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Four things to know when hiring a consumer reporting agency

Four things to know when hiring a consumer reporting agency

There are any number of reasons why employers may want to investigate the backgrounds of job applicants and employees. Identifying job candidates who lie on their resumes or job applications is one reason; complying with state or federal laws that require background checks for certain jobs is another.

But conducting accurate and timely background checks can be tricky and time-consuming for many businesses. A consumer reporting agency, or CRA, can perform background checks to help almost any business. Here are four things to know when hiring a consumer reporting agency:

1. The federal FCRA

The federal Fair Credit Reporting Act (FCRA) has a number of requirements for employers who wish to use a CRA to conduct background checks on job applicants or current employees. The report that a CRA provides to the employer is called a “consumer report.” If an employer uses a CRA to perform background checks on job applicants or current employees, it must:

  • Clearly tell the individual that the employer is going to conduct a background check with a disclosure made on a separate document (it cannot be part of the employment application)
  • Obtain the individual’s signature on a document authorizing the background check

If an employer decides to take an “adverse action” based on the information in the consumer report (such as not hiring an applicant or terminating an employee), the FCRA has other requirements an employer must follow when notifying the individual of its decision.

2. The employer’s ‘adverse action’

Prior to taking the adverse action (sometimes referred to as the pre-adverse action), the employer must provide the applicant or employee with certain documents, including:

1. A copy of the report obtained from the CRA

2. A summary of the individual’s rights under the FCRA. This summary is a standard document created by the Federal Trade Commission.

After giving the applicant or employee these notices, the employer is required to wait for a certain period of time (usually between 5-10 business days) before taking the adverse action.

3. The consumer’s right to dispute

After the adverse action is taken, the employer must provide a number of other information to the applicant or employee, including:

  • Notice of the adverse action taken
  • The name, address, and toll-free telephone number of the CRA that provided the consumer report
  • A statement that the CRA did not make the decision to take the adverse action and is unable to provide the consumer the specific reasons why the adverse action was taken
  • Notice of the consumer’s right to obtain a free copy of the consumer report from the CRA within 60 days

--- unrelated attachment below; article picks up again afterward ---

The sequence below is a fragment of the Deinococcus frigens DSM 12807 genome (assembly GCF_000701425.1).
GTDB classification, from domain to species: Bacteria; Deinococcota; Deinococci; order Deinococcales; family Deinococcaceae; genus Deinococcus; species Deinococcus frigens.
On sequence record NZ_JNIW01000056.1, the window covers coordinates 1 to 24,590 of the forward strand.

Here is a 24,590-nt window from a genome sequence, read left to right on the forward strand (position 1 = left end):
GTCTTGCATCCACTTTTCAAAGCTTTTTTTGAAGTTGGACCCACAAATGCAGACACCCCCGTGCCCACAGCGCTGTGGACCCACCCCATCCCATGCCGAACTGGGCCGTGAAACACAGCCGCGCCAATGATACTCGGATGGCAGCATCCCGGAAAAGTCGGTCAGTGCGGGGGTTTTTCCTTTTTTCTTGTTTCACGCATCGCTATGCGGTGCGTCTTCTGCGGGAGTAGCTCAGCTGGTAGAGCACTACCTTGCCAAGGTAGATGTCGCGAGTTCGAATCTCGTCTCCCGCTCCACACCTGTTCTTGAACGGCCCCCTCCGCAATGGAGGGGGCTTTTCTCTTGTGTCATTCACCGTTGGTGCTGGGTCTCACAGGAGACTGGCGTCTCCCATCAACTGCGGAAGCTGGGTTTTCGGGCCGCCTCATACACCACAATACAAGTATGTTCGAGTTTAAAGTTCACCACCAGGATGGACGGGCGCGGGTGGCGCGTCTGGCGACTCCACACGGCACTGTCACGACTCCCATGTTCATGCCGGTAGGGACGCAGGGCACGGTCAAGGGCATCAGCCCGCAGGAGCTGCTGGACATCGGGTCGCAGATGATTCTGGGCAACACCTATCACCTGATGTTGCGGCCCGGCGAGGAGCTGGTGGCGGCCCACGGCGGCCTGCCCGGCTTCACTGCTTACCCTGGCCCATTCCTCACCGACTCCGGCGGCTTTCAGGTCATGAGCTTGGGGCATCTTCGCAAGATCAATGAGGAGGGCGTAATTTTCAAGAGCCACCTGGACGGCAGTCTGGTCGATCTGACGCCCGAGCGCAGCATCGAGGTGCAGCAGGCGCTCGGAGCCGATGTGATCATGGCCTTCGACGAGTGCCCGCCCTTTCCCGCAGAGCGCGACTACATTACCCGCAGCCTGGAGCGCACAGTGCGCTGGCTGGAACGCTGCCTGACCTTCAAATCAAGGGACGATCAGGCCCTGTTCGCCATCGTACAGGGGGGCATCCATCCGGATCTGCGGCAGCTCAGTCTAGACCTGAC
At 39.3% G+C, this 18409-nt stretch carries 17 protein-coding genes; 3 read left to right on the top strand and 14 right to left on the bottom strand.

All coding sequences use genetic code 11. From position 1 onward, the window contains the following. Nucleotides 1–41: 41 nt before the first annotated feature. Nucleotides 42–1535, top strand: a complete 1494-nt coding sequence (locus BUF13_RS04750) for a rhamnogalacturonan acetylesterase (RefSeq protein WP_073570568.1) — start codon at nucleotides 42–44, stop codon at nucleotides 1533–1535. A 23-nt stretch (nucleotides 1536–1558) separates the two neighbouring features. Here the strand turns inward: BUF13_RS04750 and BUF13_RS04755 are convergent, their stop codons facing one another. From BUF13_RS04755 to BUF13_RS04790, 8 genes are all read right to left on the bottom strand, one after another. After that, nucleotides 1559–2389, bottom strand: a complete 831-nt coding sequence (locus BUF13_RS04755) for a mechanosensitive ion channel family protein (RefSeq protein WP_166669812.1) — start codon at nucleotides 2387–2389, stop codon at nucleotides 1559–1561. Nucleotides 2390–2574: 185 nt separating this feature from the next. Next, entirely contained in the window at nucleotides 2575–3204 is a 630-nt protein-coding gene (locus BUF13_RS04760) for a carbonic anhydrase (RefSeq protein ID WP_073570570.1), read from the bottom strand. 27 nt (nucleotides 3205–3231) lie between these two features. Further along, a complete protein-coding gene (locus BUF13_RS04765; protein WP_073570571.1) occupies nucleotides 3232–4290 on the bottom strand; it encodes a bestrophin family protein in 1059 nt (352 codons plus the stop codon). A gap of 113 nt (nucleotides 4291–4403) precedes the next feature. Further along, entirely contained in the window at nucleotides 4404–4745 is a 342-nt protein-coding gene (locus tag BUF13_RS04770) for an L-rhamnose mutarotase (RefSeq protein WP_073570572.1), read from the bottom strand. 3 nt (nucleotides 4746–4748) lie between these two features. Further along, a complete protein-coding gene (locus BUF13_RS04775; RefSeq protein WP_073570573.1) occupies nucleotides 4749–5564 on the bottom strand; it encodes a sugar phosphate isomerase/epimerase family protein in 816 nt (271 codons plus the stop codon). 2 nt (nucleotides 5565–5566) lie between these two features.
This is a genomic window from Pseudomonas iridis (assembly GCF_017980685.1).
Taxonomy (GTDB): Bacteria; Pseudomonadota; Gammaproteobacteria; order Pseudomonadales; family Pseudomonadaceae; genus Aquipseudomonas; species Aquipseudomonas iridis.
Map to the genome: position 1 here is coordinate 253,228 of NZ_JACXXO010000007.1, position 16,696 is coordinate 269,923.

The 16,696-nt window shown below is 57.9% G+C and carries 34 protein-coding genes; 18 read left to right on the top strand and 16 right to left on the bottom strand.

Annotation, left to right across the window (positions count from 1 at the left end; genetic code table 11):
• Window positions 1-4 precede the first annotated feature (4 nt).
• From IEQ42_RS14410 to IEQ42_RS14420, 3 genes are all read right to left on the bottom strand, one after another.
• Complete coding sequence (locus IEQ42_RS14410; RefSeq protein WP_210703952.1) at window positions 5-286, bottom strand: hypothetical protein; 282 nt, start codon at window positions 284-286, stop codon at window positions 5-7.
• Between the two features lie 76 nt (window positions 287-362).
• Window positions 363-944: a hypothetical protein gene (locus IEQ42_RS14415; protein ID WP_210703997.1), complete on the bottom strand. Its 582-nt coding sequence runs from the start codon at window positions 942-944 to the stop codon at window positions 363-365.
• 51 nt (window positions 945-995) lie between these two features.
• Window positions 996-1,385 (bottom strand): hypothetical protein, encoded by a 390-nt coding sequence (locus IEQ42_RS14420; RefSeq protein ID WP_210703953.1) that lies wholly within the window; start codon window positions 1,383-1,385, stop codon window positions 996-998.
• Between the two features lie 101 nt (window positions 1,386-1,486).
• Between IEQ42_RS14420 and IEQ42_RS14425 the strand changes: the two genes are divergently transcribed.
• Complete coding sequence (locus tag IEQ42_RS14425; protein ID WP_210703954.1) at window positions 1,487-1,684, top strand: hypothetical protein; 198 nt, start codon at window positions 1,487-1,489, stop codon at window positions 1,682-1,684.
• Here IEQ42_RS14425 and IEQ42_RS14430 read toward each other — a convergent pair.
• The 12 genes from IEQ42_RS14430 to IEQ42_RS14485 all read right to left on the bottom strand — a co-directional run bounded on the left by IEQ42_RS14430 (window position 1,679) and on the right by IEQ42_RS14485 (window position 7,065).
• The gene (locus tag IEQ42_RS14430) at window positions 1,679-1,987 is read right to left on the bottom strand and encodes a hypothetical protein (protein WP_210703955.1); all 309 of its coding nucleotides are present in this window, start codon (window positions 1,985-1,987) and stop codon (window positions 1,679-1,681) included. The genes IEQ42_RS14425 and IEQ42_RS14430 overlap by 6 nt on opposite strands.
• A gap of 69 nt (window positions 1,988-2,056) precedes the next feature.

• Notice of the consumer’s right to dispute the accuracy or completeness of any information in the consumer report furnished by the CRA

When hiring a consumer reporting agency, employers need to be aware of particular laws regarding the use of such information. For example, although the FCRA allows the reporting of arrest information going back seven years, some states prohibit employers from considering whether a job applicant has ever been arrested (but not convicted) of a crime.

That’s why employers need to make sure they are familiar with the specific laws of their state before making an employment decision based on the information from a background check. If you have any questions about this, you should consult with an employment law attorney in your area.

4. It’s worth the cost

Although instituting a background check can be a big step for an employer, the benefits are almost always worth the time and effort. The cost of hiring a consumer reporting agency is slight compared to the costs associated with hiring an individual who lies on his or her resume or job application and who later goes on to steal from the company, drive a company car while drunk, engage in workplace violence, or worse. A background check can help employers reduce or eliminate such risks.

Background checks can make your hiring easier — and so can Monster

It’s hard to find good talent, but using background checks from a credit reporting agency can narrow the field. A lot more goes into the recruiting and hiring process, which is why we’re here. With expert recruiting information and the latest in job market trends, Monster Hiring Solutions has the resources to help you choose the best job candidates.

Legal Disclaimer: None of the information provided herein constitutes legal advice on behalf of Monster.